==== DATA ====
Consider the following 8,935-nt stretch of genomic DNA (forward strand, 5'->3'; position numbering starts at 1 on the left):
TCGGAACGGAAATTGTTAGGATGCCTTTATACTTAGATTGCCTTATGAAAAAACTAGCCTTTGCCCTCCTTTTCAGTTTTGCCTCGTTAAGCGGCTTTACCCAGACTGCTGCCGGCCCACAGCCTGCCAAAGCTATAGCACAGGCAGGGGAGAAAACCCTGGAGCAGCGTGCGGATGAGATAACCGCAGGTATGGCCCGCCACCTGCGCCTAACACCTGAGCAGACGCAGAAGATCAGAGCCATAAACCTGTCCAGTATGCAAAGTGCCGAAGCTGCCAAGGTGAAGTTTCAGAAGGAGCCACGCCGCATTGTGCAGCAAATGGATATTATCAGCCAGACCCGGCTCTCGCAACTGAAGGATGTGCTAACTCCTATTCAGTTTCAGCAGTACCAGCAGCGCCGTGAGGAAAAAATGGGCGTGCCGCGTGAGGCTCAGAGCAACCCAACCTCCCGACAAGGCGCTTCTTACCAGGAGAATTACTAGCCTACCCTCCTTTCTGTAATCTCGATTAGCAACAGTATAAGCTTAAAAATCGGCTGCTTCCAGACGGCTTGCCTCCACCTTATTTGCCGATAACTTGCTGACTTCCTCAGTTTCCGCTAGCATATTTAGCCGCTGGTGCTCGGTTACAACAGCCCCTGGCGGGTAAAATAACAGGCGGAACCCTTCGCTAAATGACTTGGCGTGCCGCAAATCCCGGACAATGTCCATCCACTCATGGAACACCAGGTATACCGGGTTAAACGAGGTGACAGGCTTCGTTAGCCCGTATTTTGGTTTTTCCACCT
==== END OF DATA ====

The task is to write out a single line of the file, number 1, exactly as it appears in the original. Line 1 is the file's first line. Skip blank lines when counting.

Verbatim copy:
Consider the following 8,935-nt stretch of genomic DNA (forward strand, 5'->3'; position numbering starts at 1 on the left):